Letters to Enid part 4


Past letters pages can be found under the letters page tag.


Letters page from Volume 1, issue 13. September 2nd-15th 1953

OUR

LETTER PAGE

 1. A letter from Avril Archer, Lisheens, Carrickmines, Co. Dublin.
Dear Enid Blyton;
I have been getting your magazine ever since it came out, and I enjoy it very much. Sometimes I read the stories to my kitten and he sits very still while I read to him. I like best “Five Go Down to the Sea”. I found the flower that tells what the weather is going to be it will be very useful. Now I won’t have to carry an umbrella – I’ll use it for a sunshade!
From your friend,
Avril Archer.

2. A letter from Margaret Bride, 41 Shepherds Bush Green, London.
Dear Enid Blyton,
I am writing for my Brownie pack. At our parade last Sunday we collected a shilling, and we thought we would like to give it to the Sunbeam Club, so here is a postal order from the Brownies.
Yours sincerely,
Margaret.

3. A letter from Vanessa Bennett, 72 Bristol Road, Birmingham.
Dear Enid Blyton,
I have a very peculiar story to tell you. Once my little brother Lincoln was coming home from school on his scooter when a little brown and white dog ran across the road to him. Lincoln didn’t take any notice of him, but this little puppy followed him all the way home. He sat shivering on the door-step, whining to get in, and Mummy let him in. He sat by the fire, still shivering, and we called the vet. He said the puppy had distemper. When he was better the police said we could keep him. We call him Mischief and he is now as lively and happy as a king.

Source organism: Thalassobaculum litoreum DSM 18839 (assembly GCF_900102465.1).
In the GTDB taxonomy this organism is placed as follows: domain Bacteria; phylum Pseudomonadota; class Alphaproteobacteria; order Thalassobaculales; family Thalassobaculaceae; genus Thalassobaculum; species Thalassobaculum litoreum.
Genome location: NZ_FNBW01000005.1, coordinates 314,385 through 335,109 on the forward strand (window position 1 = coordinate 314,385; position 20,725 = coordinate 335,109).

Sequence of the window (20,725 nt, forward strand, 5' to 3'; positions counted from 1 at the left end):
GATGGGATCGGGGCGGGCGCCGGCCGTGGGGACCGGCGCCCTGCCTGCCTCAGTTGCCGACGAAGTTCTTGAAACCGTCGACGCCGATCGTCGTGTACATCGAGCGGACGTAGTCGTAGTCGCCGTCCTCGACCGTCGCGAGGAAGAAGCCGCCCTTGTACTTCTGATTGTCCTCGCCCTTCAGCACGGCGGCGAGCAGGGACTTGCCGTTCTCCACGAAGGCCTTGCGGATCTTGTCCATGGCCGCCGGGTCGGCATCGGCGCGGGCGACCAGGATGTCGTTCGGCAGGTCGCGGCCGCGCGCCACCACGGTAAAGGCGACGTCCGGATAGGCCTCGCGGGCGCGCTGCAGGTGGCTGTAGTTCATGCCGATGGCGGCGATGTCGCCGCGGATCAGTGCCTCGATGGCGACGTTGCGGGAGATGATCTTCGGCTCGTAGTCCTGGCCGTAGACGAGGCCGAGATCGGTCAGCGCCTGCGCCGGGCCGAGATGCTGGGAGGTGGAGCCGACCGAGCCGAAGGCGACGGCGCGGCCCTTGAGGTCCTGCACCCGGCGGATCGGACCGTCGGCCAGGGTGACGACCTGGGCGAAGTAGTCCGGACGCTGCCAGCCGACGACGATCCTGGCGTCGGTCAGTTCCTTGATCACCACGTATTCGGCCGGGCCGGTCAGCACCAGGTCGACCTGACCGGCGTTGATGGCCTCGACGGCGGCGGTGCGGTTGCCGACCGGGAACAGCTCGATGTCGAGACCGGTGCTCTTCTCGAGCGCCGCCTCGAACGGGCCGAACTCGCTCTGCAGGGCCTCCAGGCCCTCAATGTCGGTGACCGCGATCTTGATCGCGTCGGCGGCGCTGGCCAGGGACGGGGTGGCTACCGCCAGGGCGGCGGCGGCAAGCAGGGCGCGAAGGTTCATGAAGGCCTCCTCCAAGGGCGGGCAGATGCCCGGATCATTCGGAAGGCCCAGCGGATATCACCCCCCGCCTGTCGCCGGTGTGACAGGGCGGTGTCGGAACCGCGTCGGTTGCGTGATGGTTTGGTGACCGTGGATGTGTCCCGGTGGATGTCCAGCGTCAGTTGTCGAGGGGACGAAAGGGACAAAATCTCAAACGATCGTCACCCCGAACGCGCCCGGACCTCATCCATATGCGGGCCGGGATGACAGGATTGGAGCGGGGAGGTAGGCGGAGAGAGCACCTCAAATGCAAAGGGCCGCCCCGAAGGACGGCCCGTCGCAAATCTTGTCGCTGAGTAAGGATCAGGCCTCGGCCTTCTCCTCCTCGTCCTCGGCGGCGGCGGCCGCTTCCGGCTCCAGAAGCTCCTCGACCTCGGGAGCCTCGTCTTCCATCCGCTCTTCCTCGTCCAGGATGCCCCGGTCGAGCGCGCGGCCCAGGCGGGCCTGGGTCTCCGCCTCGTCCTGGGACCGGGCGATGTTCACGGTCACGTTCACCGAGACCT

Lots of love, from
Vanessa

4. Extract from a letter from Jilly Peters, P.P. Box 202, Ndola, N. Rhodesia.
Dear Enid Blyton,
Can you work this out? Can you arrange two match sticks so that they make ten? I have tricked you! Put them in Roman figures, like this, X. Isn’t that clever?
Love from Jill.


I wish I knew that the first letter is referring to, there’s a flower that predicts the weather? At first I read it as a flower that could predict the weather AND could be carried as a sun-shade, but I suspect Avril means that she will use her umbrella as a sun-shade instead.

I looked it up and Ndola is now in Zambia. I know very little of the history of the countries that make up Africa and was interested to read a bit about Rhodesia which only existed for fourteen years.

I’ve noticed that so far most of the letters have been sent in by girls, and from my brief search through before I think that trend continues. I wonder if more girls wrote in, or Blyton picked more girls’ letters, or a mix of both.

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1 Response to Letters to Enid part 4

  1. My father was a serving Officer with the RAF, and was posted to Zambia in the 1960s. It was formerly known as Northern Rhodesia, and as such had long been a British colony. The country to the south of it was sometimes known as Southern Rhodesia, but more usually simply as Rhodesia. Both countries had been founded by Cecil Rhodes in the 19th Century (with some reorganisation in 1911). The settlement called Ndola referred to in Jill’s letter was always in Zambia, but in 1953 Zambia was still known as Northern Rhodesia.

    From the interesting collection of letters you’ve published recently, including Jill’s, it appears that only girls were reading the magazine. Hence only letters from girls were being received by the Editor. It does seem to be the sort of magazine that would not be of obvious interest to boys, who were more likely in 1953 to be reading about spaceman Dan Dare in ‘Eagle’ comic.

    Like

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